YDS: The Clare Spark Blog

September 8, 2011

Getting Down with Tom Wolfe

Time lauds A Man In Full

I found an old talk, “Getting Down,” that I gave on Pacifica radio (KPFK-FM, Oct. 1, 1990), now updated because I have been reading Tom Wolfe’s best-selling novels and collected essays. I view Wolfe as primarily a bohemian, a primitivist, who, after “getting down” comes home to classicism and a really nice apartment on the Upper East Side of  NYC, cluttered, like much of his prose. (For a tour, see http://www.theselby.com/2007TomWolfe/index.html.)  It is the mark of the true gentleman, adventuring into “New Journalism” with its literary oomph, its Zola-like passion for naturalism, realism and the organically-connected big picture, that he may saunter through the lower depths of society, sliding into their particular argot; only to retreat to his natural milieu without stains to his own sense of moral purity, his character; hence the signature white suit and the shrill rejection of modern art and architecture (the modernism so favored by Wall Street types?), with a vengeance. Tom Wolfe wants us to see him as a dandy, and yet not a dandy; as an agrarian, but also the knowing and sophisticated cosmopolitan, not so very unlike (like?) a Southern gentleman of old Virginia where he was born.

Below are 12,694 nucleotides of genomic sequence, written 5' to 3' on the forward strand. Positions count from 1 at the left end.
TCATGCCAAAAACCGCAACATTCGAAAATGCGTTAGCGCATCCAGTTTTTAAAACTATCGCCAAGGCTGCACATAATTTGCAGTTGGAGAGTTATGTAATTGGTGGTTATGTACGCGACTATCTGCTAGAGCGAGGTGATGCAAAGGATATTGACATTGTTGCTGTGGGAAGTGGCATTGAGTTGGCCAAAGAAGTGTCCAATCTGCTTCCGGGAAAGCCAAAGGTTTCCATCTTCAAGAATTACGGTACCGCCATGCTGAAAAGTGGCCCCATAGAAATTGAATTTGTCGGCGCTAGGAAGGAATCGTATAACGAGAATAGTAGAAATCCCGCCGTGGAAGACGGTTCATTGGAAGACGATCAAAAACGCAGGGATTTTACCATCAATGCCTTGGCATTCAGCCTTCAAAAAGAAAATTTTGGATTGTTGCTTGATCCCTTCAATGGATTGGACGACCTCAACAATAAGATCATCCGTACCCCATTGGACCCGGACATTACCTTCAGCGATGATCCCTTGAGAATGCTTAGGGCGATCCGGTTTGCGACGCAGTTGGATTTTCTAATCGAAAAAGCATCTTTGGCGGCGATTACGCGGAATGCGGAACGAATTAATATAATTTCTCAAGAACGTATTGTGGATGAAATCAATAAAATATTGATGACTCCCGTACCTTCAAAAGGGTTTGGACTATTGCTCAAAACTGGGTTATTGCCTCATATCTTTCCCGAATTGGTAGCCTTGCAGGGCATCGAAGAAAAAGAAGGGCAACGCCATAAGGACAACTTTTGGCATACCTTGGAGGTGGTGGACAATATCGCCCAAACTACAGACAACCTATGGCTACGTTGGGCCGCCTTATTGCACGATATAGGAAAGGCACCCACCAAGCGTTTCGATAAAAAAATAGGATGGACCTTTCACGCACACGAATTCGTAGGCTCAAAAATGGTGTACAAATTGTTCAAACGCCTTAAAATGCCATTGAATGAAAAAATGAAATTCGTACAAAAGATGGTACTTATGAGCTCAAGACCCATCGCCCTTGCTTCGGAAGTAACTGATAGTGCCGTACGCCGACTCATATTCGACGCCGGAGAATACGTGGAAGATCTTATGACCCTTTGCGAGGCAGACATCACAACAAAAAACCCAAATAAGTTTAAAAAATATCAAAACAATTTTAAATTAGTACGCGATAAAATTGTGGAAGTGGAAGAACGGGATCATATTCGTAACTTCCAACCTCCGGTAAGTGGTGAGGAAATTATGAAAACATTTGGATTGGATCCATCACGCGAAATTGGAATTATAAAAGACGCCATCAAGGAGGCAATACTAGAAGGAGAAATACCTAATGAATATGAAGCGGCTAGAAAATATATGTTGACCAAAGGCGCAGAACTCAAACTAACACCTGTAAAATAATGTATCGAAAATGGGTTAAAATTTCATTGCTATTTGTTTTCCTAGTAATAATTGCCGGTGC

What is the problem with such Wolfian wandering, perhaps nostalgie pour la boue? Bohemianism or primitivism may be the primary type of social criticism that is tolerated in a pluralist society that has banished class analysis and class politics in favor of multiple and overlapping “interest groups.”  What is class analysis?*  What it is not, is the description of the culture of classes as if they were strata, or layers, or rungs on a ladder–or tribes to be dissected by the excavating archaeologist/anthropologist (the Wolfian gesture) As many radicals in the nineteenth century conceived them, classes were described in terms of their relations to other classes, specifically the ways in which workers were exploited and coerced; lacking land or tools or capital, they were at the mercy of their employers.  This led to political organization along class lines and the rise of socialist parties, culminating in the revolutionary period that preceded and followed the first world war: this kind of social analysis that focused on structural antagonisms between capital and labor was associated by conservatives and reactionaries with the myth of Prometheus, demagoguery, jacobin purity, and Jews spewing hate and plotting to destroy Christian order. Organic conservatives in England and America were terrified in 1919, and urged each other to move sharply to the left to map, thence to co-opt, dissent, and to propose a different conception of class, one that “integrated” them into an “organic” polity. (See https://clarespark.com/2009/09/19/populism-progressivism-and-corporatist-liberalism-in-the-nation-1919/.)